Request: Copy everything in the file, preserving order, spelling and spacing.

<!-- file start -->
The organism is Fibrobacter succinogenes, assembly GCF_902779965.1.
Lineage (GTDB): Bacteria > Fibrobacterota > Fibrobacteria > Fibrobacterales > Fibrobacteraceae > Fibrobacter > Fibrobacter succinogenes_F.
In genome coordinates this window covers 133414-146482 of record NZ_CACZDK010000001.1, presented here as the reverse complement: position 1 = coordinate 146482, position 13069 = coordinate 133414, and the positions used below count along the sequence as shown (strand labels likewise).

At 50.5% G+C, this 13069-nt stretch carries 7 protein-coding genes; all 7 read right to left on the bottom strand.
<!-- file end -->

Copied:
The organism is Fibrobacter succinogenes, assembly GCF_902779965.1.
Lineage (GTDB): Bacteria > Fibrobacterota > Fibrobacteria > Fibrobacterales > Fibrobacteraceae > Fibrobacter > Fibrobacter succinogenes_F.
In genome coordinates this window covers 133414-146482 of record NZ_CACZDK010000001.1, presented here as the reverse complement: position 1 = coordinate 146482, position 13069 = coordinate 133414, and the positions used below count along the sequence as shown (strand labels likewise).

At 50.5% G+C, this 13069-nt stretch carries 7 protein-coding genes; all 7 read right to left on the bottom strand.